Thursday, April 3, 2008

Aunts, Uncles and Tibet

Living in Mumbai, one forgets the extent to which Delhi is a hotbed of intellectual discussion. The Mumbai intellectual, by contrast, must be grateful for complex discourses like "dat fried fish was damn good men!" which, though clearly conceptualised and well-expressed, does not quite compete in the world of ideas.

One also forgets (in my case) that half my relatives live in Delhi. I was reminded of this when I opened an issue of The Week magazine a few days ago and read the following:

"There were divisions within the non-resident Tibetan population. The group opposed to the Dalai Lama has been more militant than the spiritual leader," said Mira Sinha Bhattacharjea of Institute of Chinese Studies, New Delhi.

Well the venerable Ms Bhattacharjea is none other than my dear Mira Masi, youngest sister of my late mother. Doubtless she had more to say on the topic (she usually does, on any topic and specially when it concerns China!). I should talk to her about it.

Now in the same week my cousin sent me this link: that points to the article "Genocide in Tibet, What The World Should Do?" which is described as "J.M. Mukhi's presentation at the Symposium organised by "Federation of Human Rights organisations in India" at a conference hall in Supreme Court, New Delhi on March 28th."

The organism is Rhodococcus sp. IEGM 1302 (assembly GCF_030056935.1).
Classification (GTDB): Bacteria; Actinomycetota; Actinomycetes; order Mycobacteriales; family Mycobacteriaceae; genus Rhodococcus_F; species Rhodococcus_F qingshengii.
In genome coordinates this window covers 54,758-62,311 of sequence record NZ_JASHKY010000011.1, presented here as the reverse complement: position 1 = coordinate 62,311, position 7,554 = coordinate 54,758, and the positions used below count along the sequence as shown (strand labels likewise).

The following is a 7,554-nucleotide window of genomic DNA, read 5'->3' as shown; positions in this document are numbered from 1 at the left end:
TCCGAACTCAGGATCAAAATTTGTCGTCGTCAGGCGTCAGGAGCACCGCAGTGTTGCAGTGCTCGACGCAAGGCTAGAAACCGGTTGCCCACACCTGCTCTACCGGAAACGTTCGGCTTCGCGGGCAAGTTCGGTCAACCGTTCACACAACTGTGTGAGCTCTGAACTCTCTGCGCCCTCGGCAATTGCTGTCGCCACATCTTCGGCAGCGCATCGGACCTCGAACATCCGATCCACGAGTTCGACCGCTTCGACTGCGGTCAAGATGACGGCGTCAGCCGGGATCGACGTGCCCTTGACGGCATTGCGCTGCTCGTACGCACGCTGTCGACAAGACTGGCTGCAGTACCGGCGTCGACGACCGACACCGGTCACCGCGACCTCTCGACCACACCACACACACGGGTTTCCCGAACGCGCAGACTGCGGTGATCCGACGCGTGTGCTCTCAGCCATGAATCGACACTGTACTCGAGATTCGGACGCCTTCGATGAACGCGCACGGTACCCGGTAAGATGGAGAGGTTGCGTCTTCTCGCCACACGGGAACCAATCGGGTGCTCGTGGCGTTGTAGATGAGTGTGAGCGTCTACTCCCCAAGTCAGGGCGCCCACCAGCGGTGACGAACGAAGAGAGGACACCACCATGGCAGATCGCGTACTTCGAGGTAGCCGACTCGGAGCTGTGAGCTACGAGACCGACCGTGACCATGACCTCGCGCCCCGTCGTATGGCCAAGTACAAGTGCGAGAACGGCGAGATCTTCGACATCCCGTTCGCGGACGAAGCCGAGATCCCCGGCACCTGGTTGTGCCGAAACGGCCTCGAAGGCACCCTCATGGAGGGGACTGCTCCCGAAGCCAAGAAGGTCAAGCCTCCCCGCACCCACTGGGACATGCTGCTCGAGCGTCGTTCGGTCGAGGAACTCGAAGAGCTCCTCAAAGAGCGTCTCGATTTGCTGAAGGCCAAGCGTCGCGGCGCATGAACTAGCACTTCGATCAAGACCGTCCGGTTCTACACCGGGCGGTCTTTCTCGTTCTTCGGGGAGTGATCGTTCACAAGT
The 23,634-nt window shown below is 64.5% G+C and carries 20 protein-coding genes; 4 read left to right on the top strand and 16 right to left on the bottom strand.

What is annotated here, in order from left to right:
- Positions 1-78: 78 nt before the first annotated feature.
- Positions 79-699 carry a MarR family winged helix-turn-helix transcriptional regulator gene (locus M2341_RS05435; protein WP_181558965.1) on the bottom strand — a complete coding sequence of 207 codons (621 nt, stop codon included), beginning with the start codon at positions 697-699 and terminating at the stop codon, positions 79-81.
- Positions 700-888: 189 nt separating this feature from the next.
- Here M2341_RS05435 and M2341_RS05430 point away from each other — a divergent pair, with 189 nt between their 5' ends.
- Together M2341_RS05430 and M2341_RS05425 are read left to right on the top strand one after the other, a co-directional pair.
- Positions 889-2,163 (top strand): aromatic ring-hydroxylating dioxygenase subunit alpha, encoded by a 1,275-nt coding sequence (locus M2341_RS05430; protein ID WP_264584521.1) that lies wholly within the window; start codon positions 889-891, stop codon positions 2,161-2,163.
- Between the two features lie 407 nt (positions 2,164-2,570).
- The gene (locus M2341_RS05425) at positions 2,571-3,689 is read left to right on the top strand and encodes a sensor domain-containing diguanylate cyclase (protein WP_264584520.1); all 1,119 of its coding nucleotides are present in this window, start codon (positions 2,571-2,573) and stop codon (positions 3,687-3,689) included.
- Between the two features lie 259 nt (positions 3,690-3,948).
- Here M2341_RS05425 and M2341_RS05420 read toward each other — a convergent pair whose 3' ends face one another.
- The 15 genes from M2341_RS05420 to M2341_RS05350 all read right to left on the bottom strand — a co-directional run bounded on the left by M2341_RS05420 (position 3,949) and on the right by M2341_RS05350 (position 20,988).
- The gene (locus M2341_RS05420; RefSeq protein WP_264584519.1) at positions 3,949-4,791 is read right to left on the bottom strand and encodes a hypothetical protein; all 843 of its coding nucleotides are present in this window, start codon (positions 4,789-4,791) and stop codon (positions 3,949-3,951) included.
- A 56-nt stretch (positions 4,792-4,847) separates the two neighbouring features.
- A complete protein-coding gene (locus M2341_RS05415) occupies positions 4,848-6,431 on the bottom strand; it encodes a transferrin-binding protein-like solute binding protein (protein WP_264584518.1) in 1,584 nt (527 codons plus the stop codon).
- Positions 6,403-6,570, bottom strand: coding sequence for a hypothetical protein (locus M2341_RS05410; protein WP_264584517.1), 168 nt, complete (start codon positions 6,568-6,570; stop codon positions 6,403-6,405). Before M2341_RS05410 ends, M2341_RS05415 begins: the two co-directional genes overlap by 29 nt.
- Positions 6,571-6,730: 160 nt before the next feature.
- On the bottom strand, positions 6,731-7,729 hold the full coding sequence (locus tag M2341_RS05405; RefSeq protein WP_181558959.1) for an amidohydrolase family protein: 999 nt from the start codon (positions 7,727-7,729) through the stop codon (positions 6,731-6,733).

Mr J.M. Mukhi is my very own uncle Jai, younger brother of my late father. He is a very respected Delhi lawyer and I am always impressed by his erudition. While I don't always agree with his political views, here is one occasion when I do, quite strongly. So I am happy to recommend this article (to the few pathetic souls who, having no life worth living, end up reading my blog!).

1 comment:

Rahul said...

Well, Sunil, since the Tibet issue has been exercising your mind lately, rest assured
some of us in conservative Chennai are with you on this. As much as the Tibet issue, its the attitude of the Mahavishnu of Mount Road (aka The Hindu) towards the Tibet issue that has many of us seeing red (no pun intended).

A perfectly
reasonable letter to the Hindu by Ramachandra Guha, Shashi Tharoor,
Mukul Kesavan et al. on Tibet

evoked a storm of protest from Jayaraman and
numerous others all saying the same thing in almost the same words! It almost sounded as if it was solicited by the Hindu, considering there were almost no letters supporting the Guha letter!

The other interesting fact is that the Reader's Editor of this newspaper seems to be on the side of the

Notice that I have been singled out as one of the disruptive elements (dating from the Nandigram letter) though I suspect his sympathies lie more in our direction.

And finally, today Rajesh Gopakumar, Gautam Menon, Rukmini Dey and I sent off a letter to the Hindu -- but don't hold your breath to see it in print.

I am attaching it below in case someone is dying to read it - and since it has approximately zero probability of appearing in print!

(And here is the good news - we now have the TOI in Chennai so I can catch up on Aishwarya Rai's Karva Chauth and Britney Spears' latest marriage (or lack of it) and not bother with those pesky monks in Lhasa).


The recent exchange